Author Topic: If your Symba will not start after sitting all winter, read this.  (Read 6424 times)


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My girlfriend let her 2010 Symba sit from late November 2009 until early March 2010 for her first ride of the year.  It had been on a $20 fully automatic trickle charger from Walmart all winter.  When she pressed the button it turned over like normal but would never start.  We tried giving it partial throttle, no throttle, and full throttle(as if flooded) all with no luck.  Being afraid we may burn the starter up I started using the kick starter, and after continuous kicking for 5 to 10 minutes it finally started, but would barely idle for about 5 seconds and die.  This went on for an hour with the same results. 

To make a long story short we now have it running good as new.  First, we added "Lucas" fuel injector and carburator cleaner to the gas tank.  Then I loosened the carburator drain screw.  Thats the screw on the bottom right side of the carburator when sitting on the motorcycle. It is easily accessable through the opening in the right side of the  engine/leg guard, and drained the fuel from the carburator through the factory installed tube that runs out the bottom.  Now that the old fuel is out of the carburator bowl and fuel line, I start cranking the engine which causes the vacuum operated fuel valve at the bottom of the fuel tank to open and let fuel with the cleaner into the carburator.  Then I continued cranking for a while to get as much carb cleaner as possible throughout the carburator.  It would start and idle for a few seconds and die, and then I let it sit over night.  The next morning after the carb cleaner had been in the carburator overnight I had it running good as new within 30 minutes of cranking, letting it idle, and gradually being able to increase the throttle.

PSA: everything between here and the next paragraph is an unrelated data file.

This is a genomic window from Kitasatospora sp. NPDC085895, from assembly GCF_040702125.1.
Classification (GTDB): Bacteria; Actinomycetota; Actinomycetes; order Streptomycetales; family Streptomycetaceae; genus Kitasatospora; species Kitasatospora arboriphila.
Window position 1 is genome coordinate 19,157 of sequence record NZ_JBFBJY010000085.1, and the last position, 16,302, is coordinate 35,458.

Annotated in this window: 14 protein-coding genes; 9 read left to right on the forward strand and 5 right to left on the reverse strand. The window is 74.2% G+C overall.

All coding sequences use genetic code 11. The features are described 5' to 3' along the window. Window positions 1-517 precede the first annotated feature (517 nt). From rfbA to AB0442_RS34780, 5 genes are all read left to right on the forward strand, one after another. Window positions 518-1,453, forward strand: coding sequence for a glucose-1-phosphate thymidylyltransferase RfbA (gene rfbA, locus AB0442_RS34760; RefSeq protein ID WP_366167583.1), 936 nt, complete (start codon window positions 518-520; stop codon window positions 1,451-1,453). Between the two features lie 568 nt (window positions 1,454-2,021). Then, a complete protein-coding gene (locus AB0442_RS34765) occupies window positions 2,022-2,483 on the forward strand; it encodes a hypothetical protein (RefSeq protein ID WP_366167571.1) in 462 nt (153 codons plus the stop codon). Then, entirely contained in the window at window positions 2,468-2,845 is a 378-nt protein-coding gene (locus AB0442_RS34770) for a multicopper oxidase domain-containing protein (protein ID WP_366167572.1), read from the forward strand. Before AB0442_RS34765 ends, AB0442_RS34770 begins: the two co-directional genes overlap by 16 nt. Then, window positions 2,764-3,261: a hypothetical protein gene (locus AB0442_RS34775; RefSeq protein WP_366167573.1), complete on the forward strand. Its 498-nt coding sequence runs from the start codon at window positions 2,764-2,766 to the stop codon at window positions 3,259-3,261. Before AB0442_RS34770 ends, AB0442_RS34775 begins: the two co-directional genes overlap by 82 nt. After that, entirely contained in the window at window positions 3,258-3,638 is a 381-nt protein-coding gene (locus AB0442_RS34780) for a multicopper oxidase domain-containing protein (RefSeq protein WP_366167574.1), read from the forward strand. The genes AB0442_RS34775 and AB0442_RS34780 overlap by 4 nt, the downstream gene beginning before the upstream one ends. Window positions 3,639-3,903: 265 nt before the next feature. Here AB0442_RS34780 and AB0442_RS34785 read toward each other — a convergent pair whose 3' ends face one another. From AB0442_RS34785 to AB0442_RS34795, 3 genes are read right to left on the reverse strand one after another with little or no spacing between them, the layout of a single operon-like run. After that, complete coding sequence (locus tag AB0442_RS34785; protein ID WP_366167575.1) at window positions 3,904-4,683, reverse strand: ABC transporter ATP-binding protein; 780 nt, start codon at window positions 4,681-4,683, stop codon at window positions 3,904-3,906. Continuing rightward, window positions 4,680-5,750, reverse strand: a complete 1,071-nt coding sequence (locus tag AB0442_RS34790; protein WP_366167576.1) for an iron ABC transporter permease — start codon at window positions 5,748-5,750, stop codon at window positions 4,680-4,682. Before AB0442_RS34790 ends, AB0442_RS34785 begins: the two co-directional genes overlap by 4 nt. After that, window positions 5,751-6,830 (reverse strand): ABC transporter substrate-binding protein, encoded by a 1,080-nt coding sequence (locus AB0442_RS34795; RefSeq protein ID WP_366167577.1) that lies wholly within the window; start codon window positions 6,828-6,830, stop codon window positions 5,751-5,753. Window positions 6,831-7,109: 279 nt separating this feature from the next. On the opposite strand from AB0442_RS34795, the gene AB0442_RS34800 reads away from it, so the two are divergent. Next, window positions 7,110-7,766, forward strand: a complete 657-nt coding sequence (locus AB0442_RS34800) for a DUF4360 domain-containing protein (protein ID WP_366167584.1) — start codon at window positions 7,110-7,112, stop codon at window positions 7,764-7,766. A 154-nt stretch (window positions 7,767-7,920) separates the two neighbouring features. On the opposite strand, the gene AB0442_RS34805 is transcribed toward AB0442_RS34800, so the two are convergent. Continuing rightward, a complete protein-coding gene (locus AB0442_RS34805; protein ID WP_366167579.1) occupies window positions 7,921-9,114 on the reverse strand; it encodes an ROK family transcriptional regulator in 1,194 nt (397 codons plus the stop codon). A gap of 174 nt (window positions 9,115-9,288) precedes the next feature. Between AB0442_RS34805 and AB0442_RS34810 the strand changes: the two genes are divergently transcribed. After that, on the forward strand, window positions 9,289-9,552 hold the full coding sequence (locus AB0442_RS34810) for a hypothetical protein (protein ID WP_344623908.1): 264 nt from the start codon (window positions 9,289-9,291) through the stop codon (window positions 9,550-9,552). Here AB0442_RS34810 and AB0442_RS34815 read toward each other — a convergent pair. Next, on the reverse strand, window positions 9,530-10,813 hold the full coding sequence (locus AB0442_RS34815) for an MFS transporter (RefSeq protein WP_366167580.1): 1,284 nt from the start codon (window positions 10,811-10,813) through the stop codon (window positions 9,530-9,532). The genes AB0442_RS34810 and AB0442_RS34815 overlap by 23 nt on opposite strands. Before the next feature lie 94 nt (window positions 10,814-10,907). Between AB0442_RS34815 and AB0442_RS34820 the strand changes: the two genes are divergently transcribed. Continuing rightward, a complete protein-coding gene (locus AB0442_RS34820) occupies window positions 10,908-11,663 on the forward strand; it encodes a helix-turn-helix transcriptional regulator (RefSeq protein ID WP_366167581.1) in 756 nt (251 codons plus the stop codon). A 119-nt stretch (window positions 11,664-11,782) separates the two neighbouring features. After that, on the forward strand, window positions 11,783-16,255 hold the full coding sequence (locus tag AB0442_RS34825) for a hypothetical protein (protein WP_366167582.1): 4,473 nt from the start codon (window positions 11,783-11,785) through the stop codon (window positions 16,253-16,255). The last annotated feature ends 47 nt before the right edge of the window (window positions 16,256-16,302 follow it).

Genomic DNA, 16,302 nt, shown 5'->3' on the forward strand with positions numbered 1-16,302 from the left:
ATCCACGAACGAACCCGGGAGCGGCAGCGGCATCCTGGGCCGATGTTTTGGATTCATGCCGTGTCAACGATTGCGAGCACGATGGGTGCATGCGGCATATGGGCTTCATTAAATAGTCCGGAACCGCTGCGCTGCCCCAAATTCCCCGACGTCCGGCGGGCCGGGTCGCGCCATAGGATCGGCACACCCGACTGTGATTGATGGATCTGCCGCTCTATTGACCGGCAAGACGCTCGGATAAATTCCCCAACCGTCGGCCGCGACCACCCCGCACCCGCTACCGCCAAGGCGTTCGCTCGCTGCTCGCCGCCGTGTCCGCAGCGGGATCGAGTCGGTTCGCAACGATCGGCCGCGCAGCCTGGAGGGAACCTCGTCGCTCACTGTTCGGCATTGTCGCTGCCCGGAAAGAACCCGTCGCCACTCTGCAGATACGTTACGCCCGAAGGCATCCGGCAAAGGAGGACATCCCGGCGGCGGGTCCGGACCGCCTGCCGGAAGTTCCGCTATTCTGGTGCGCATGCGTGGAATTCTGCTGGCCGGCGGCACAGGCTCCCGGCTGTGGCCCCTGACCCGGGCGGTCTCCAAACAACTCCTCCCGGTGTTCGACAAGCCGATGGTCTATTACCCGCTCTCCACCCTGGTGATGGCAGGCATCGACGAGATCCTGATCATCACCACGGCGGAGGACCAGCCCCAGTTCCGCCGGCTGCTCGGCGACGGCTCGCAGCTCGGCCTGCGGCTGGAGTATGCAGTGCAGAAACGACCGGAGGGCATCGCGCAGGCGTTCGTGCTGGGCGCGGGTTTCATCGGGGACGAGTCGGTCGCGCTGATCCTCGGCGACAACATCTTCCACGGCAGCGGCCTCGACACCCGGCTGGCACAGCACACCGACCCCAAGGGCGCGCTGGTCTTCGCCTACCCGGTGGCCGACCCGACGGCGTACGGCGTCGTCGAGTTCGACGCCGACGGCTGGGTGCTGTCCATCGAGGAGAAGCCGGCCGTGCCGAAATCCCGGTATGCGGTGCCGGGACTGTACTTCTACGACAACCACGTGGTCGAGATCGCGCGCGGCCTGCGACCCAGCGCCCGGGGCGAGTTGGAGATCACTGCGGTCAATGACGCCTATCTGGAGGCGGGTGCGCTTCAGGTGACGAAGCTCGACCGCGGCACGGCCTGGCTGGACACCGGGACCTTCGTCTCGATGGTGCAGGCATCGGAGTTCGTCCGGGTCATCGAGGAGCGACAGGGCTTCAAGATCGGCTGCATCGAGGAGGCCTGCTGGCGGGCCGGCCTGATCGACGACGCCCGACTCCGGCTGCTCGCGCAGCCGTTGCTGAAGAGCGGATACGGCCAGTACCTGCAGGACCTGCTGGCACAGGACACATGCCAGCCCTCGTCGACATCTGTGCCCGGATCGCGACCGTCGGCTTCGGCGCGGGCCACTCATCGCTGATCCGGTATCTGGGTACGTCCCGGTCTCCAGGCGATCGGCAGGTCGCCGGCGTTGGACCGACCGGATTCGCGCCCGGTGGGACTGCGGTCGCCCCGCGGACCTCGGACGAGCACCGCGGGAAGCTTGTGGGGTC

I talked to an experienced motorcycle mechanic that owns his own small shop who said build up in the carburator from the winter sit is a common problem.  And the smaller the motor and carburator, with the longer the sit, the more likely the problem.  He also said he and most other mechanics would have immediately removed the carburator, taken it apart, fully cleaned it, and reinstalled it at a cost of $80, which I think is a fair price for doing all that.

I'm buying my girlfriend some "Sea Foam" carb cleaner since it also has fuel stabilizer in it, and telling her that next fall when she notices she hasn't ridden in a while to add some to the gas, crank the motor, and let it run for 5 minutes.  I think this could greatly reduce the chances of this happening next year.

Hope this helps others.   

Comments, corrections, and questions welcome.

« Last Edit: March 18, 2010, 05:45:45 PM by tommybarrettjr »


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Re: If your Symba will not start after sitting all winter, read this.
« Reply #1 on: March 12, 2010, 11:08:50 PM »
Thanks for the info.
I run my SYMBA once a week as a minimum and it seems to keep it clean and running smoothly.

Pete 8)


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Re: If your Symba will not start after sitting all winter, read this.
« Reply #2 on: March 14, 2010, 09:05:19 PM »
I start my bikes every second or third day and ride around the hood if we get a dry reasonably above freezing day.

Another thing, I also use float chargers, but you REALLY want to start the bike, warm it up, then start it a few times and shut it off, maybe even leave the ignition/lights on a few minutes, THEN put it back on the charger. Float chargers are great, and you do need one with a "charge" light that shows the status, but you also do need to stress the battery once in a while or it can fail even on the charger.